How is it to read Murakami in the original language? Language ability aside, does the experience differ dramatically from that of reading an English translation?

It’s fantastic and you should all be very jealous, heh. The English translators have all been great, but there’s nothing quite like the original Murakami when he hits his unique tone.

I think the part I enjoy most, even more than being able to read his new books right away, is searching through his past works. He was incredibly prolific in the early 1980s, so there are a lot of articles and stories that haven’t been collected or republished anywhere else. I’ve spent days searching through magazines in the National Diet Library. I hope someday there is a true Complete Works. (The current Complete Works isn’t technically “complete.”)

How has your activity on Twitter affected your blog? Do you find yourself doing less on the blog and more on Twitter?

I’m doing the same amount on the blog as always — three posts a week 月水金 (Monday, Wednesday, Friday), with the exception of public holidays and the occasional break I give myself. I’m surprised how effective Twitter has been at finding new sites to read and bringing in new readers to my site.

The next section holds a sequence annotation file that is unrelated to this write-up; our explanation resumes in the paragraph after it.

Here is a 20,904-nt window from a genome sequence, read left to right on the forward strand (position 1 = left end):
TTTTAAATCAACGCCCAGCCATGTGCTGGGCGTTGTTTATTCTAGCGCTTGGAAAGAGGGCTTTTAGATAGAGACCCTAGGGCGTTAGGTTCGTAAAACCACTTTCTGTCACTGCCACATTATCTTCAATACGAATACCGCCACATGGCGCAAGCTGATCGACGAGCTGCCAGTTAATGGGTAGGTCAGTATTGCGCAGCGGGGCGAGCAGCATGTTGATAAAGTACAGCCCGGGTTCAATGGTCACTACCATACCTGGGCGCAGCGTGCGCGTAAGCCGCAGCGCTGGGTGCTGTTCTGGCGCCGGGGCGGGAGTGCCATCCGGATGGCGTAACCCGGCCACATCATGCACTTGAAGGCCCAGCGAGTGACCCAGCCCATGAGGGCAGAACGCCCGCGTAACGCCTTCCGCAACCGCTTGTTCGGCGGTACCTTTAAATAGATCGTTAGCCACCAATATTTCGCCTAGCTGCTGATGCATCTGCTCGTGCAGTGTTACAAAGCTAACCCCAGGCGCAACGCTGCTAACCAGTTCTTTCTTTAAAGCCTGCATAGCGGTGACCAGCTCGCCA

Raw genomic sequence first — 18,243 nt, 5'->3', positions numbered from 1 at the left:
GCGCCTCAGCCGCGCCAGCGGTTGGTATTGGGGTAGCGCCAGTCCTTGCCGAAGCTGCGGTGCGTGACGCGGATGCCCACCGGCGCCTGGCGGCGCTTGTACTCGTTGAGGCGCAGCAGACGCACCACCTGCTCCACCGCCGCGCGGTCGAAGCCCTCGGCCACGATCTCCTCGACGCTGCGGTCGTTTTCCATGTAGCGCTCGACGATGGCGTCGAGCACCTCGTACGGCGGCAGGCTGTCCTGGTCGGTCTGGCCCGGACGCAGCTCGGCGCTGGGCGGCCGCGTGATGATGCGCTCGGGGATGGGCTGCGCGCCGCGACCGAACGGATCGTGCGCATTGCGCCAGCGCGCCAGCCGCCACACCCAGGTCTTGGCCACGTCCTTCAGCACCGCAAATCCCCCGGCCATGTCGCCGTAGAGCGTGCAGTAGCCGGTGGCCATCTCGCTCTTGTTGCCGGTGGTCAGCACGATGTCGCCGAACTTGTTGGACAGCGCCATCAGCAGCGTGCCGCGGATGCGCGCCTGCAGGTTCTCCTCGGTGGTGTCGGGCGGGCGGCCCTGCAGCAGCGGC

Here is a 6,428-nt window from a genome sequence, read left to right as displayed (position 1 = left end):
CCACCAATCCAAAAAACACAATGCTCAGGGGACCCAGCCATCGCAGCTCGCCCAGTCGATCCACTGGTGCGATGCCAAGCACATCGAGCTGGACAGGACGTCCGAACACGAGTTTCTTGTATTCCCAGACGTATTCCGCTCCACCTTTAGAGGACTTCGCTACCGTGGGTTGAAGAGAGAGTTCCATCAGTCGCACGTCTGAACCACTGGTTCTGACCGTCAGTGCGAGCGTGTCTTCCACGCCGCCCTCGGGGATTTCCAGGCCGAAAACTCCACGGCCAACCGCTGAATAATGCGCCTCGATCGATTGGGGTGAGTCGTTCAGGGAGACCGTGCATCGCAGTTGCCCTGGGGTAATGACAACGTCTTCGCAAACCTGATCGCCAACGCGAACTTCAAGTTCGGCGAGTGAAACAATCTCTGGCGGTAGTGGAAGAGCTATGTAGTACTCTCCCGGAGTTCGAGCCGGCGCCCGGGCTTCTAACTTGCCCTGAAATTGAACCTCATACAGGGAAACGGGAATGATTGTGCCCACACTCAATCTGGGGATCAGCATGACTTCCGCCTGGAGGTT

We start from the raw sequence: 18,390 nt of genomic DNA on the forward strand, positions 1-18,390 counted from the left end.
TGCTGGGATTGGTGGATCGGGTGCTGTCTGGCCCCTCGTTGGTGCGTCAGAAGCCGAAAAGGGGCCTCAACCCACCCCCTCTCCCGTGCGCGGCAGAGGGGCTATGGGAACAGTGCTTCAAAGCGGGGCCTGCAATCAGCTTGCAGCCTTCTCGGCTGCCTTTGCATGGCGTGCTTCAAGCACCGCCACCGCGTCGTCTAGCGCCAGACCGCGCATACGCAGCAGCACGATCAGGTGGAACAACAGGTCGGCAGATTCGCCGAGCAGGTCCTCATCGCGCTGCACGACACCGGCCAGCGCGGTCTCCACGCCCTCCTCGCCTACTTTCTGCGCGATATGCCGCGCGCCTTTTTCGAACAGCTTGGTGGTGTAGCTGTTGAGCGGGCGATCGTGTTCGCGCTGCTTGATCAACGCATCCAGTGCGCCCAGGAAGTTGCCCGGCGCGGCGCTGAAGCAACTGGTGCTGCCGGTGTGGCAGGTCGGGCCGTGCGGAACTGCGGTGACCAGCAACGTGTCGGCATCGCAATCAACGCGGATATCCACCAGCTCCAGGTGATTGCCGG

How do you think the Twitter scene differs from that of the blogging scene?

There isn’t much in terms of content to Twitter, but it is a great way to share links, arrange meetups (especially beer meetups), or share a witty one-liner you just thought up. I try not to use it too much, but it is fun to read.

On your blog, you mention your love of beer. How are things for beer drinkers in Japan? Is it paradise or would like you like to see more microbrews or imports?

Things are good and only getting better. There is far more beer now than there was five years ago, both domestic and import. But with quality beer at 1,000 yen a pint, sometimes more, it’s far from paradise. I’d like to see the beer tax laws and minimum brewing requirements go away. They’re nihonshu protectionism. Also, homebrewing needs to be legalized!

What’s your favorite Japanese beer?

Hmm … too much good Japanese beer to single one out. Fujizakura makes some excellent German-style beers, and I like Shiga Kogen’s ales. As for more commercial brews, Yona Yona is cheap, more readily available, and well-hopped. All of the major beers that are 100% barley are decent, but when I’m slumming it, I usually go for Yebisu or Suntory.